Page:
Kharabian-Masouleh A.,Southern Cross University of Australia | Waters D.L.E.,Southern Cross University of Australia | Reinke R.F.,Yanco Agricultural Institute | Reinke R.F.,Charles Sturt University | Henry R.J.,University of Queensland
Plant Biotechnology Journal

High-throughput sequencing of pooled DNA was applied to polymorphism discovery in candidate genes involved in starch synthesis. This approach employed semi- to long-range PCR (LR-PCR) followed by next-generation sequencing technology. A total of 17 rice starch synthesis genes encoding seven classes of enzymes, including ADP-glucose pyrophosphorylase (AGPase), granule starch synthase (GBSS), soluble starch synthase (SS), starch branching enzyme (BE), starch debranching enzyme (DBE) and starch phosphorylase (SPHOL) and phosphate translocator (GPT1) from 233 genotypes were PCR amplified using semi- to long-range PCR. The amplification products were equimolarly pooled and sequenced using massively parallel sequencing technology (MPS). By detecting single nucleotide polymorphism (SNP)/Indels in both coding and noncoding areas of the genes, we identified genetic differences and characterized the SNP/Indel variation and distribution patterns among individual starch candidate genes. Approximately, 60.9 million reads were generated, of which 54.8 million (90%) mapped to the reference sequences. The average coverage rate ranged from 12708 to 38300 times for SSIIa and SSIIIb, respectively. SNPs and single/multiple-base Indels were analysed in a total assembled length of 116403bp. In total, 501 SNPs and 113 Indels were detected across the 17 starch-related loci. The ratio of synonymous to nonsynonymous SNPs (Ka/Ks) test indicated GBSSI and isoamylase 1 (ISA1) as the least diversified (most purified) and conservative genes as the studied populations have been through cycles of selection. This report demonstrates a useful strategy for screening germplasm by MPS to discover variants in a specific target group of genes. © 2011 The Authors. Plant Biotechnology Journal © 2011 Society for Experimental Biology, Association of Applied Biologists and Blackwell Publishing Ltd. Source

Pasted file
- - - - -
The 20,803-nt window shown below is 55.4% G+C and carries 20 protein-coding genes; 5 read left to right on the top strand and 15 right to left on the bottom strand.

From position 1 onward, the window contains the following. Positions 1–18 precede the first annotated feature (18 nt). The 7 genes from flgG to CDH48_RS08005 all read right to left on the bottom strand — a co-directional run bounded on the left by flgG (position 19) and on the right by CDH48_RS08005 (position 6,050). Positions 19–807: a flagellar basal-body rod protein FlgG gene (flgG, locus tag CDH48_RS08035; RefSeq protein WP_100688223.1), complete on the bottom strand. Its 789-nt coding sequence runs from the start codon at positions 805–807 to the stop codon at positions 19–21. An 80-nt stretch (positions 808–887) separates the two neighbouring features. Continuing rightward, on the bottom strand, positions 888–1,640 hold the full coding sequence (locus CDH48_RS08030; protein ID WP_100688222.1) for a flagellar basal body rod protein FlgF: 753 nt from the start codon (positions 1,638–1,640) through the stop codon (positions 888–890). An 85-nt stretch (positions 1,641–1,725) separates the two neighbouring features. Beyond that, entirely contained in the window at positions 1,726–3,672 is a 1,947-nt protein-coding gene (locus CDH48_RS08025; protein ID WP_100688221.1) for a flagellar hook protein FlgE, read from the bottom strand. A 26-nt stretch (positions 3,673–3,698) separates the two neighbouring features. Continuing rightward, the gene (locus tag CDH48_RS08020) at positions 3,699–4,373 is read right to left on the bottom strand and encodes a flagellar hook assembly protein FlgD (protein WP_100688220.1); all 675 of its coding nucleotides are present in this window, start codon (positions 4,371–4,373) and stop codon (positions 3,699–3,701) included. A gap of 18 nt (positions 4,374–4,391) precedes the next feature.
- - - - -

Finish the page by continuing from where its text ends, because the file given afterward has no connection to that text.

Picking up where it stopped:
Eyre J.X.,University of Queensland | Joyce D.C.,University of Queensland | Irving D.E.,Yanco Agricultural Institute
Journal of Horticultural Science and Biotechnology

Backhousia myrtifolia is a species native to Australia that shows potential as a cut flower crop. During Spring and Summer, it bears numerous small florets with prominent white sepals and glossy deep-green foliage. B. myrtifolia is harvested either when tight white buds are present in the centre of the star-shaped sepals, or following bud burst, after the petals and stamens have abscised to leave only the sepals.Wilting and brown-to-black discolouration of the flowers and foliage can markedly reduce stem quality. Several forms of discolouration were characterised over the 2004 - 2006 flowering seasons and were collectively termed 'post-harvest browning syndrome'. Further research based on the symptomatology described herein is required to elucidate the causal agent(s). Source